is not love
Which alters when it alteration finds”;
or, as XVIII.:—
“Shall I compare thee to a summer’s
Thou art more lovely and more temperate:
Rough winds do shake the darling buds of May,
And summer’s lease bath all too short a date.
* * * * *
But thy eternal summer shall not fade.”
Sonnets came to be used in much the same way as a modern love letter or valentine. In the latter part of Elizabeth’s reign, sonnets were even called “merchantable ware.” Michael Drayton (1563-1631), a prolific poet, author of the Ballad of Agincourt, one of England’s greatest war songs, tells how he was employed by a lover to write a sonnet which won the lady. Drayton’s best sonnet is, Since there’s no help, come let us kiss and part.
Outside of the sonnets, we shall find love lyrics in great variety. One of the most popular of Elizabethan songs is Ben Jonson’s:—
“Drink to me only with thine eyes,
And I will pledge with mine;
Or leave a kiss but in the cup,
And I’ll not look for wine.”
The Elizabethans were called a “nest of singing birds” because such songs as the following are not unusual in the work of their minor writers:—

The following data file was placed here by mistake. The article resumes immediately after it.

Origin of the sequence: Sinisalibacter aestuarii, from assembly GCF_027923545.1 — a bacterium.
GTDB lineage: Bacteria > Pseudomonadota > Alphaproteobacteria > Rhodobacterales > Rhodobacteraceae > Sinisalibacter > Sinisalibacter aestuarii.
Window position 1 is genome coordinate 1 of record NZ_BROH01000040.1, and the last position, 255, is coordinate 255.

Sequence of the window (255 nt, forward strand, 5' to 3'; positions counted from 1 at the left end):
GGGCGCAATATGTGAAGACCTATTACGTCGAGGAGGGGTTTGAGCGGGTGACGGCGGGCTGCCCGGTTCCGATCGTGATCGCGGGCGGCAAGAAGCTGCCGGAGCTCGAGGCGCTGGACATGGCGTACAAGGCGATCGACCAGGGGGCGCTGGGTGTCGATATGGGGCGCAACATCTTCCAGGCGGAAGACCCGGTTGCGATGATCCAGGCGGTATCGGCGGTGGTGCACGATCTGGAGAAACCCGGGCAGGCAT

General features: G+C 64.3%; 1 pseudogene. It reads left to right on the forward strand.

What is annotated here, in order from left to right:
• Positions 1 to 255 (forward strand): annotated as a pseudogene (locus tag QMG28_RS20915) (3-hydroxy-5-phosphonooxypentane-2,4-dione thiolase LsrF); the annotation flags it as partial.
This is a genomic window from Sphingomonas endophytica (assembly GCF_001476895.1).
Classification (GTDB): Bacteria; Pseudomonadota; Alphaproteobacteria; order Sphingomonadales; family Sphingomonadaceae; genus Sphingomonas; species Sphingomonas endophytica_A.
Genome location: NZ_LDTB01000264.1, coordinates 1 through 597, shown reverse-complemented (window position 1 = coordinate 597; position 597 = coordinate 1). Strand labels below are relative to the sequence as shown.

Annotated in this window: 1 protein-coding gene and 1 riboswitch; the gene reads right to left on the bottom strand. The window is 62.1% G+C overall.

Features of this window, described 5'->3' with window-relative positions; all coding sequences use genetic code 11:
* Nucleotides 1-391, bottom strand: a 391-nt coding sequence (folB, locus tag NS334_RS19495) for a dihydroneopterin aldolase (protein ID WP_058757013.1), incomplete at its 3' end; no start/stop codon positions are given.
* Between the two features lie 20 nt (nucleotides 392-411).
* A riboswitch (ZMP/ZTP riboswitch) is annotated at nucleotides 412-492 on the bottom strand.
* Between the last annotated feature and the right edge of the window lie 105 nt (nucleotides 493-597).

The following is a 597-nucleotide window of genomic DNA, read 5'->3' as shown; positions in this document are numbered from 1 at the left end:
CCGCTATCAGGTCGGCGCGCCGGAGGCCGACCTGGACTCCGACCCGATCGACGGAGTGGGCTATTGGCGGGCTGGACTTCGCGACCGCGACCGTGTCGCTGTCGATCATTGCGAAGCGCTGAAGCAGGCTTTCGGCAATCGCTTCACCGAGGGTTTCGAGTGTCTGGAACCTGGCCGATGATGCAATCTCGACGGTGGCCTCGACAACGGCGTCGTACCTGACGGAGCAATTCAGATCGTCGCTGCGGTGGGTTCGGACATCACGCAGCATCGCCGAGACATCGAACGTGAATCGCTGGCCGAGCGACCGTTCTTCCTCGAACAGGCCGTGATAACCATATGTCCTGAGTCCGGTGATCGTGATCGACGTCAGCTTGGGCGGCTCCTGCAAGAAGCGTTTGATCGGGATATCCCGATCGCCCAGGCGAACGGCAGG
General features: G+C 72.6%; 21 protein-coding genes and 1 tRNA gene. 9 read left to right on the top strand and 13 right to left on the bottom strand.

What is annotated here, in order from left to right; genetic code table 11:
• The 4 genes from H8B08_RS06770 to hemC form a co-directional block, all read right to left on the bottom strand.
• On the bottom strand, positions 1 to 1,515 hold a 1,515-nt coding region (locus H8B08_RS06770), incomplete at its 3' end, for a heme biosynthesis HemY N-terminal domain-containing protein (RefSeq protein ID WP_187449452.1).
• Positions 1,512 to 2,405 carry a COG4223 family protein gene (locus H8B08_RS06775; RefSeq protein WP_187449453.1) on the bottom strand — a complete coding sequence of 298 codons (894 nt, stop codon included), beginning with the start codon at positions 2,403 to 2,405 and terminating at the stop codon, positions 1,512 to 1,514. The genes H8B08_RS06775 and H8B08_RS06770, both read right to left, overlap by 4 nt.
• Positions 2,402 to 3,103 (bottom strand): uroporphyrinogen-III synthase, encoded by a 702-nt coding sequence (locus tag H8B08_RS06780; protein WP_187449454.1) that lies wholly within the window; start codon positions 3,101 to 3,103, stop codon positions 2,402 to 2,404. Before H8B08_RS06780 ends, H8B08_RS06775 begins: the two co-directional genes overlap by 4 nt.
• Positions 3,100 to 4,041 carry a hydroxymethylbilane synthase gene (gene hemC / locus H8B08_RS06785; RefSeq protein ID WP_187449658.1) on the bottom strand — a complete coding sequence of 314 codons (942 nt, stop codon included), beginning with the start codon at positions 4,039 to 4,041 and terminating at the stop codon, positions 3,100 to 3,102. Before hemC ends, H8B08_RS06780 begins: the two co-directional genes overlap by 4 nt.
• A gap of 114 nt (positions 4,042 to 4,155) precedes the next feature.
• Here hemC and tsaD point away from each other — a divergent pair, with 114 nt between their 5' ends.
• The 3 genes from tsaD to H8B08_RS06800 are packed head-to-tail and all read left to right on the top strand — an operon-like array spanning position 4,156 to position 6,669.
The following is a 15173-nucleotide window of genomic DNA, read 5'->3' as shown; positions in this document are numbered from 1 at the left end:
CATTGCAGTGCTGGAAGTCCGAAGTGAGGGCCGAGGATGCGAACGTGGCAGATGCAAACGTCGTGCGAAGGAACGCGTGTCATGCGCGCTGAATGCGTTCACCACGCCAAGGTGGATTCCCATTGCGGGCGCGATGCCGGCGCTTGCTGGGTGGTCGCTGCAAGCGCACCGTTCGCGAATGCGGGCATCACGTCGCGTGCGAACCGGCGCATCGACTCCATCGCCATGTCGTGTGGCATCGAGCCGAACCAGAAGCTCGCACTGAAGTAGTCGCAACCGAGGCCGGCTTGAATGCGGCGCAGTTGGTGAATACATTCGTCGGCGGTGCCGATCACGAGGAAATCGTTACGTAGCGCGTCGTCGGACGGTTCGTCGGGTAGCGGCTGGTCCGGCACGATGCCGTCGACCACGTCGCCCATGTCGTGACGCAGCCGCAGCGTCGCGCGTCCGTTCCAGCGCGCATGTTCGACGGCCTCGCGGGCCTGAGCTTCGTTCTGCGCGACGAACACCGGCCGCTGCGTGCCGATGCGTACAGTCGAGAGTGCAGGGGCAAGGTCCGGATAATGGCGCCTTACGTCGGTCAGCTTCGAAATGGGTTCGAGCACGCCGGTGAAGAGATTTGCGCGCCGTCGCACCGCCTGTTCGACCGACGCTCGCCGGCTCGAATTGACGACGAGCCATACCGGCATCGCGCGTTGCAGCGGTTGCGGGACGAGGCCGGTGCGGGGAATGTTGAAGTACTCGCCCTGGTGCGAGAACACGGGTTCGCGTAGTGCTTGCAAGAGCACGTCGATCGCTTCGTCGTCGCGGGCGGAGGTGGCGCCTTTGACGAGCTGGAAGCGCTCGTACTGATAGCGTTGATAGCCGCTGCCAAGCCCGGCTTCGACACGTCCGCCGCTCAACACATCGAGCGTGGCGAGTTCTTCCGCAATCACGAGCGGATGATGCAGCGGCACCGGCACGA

“Sweet air, blow soft; mount, lark,
To give my love good morrow!
Winds from the wind to please her mind,
Notes from the lark I’ll borrow."
Pastoral Lyrics.—In Shakespeare’s early youth it was the fashion to write lyrics about the delights of rustic life with sheep and shepherds. The Italians, freshly interesting in Vergil’s Georgics and Bucolics, had taught the English how to write pastoral verse. The entire joyous world had become a Utopian sheep pasture, in which shepherds piped and fell in love with glorified sheperdesses. A great poet named one of his productions, Shepherd’s Calendar and Sir Philip Sidney wrote in poetic prose the pastoral romance Arcadia.
Christopher Marlowe’s The Passionate Shepherd to his Love is a typical poetic expression of the fancied delight in pastoral life:—
“...we will sit upon the rocks, Seeing the shepherds feed their flocks By shallow rivers, to whose falls Melodious birds sing madrigals.”
Miscellaneous Lyrics.—As the Elizabethan age progressed, the subject matter of the lyrics became broader. Verse showing consummate mastery of turns expressed the most varied emotions. Some of the greatest lyrics of the period are the songs interspersed in the plays of the dramatists, from Lyly to Beaumont and Fletcher. The plays of Shakespeare, the greatest and most varied of Elizabethan lyrical poets, especially abound in such songs. Two of the best of these occur in his Cymbeline. One is the song—
“Hark! hark! the lark at heaven’s gate sings,”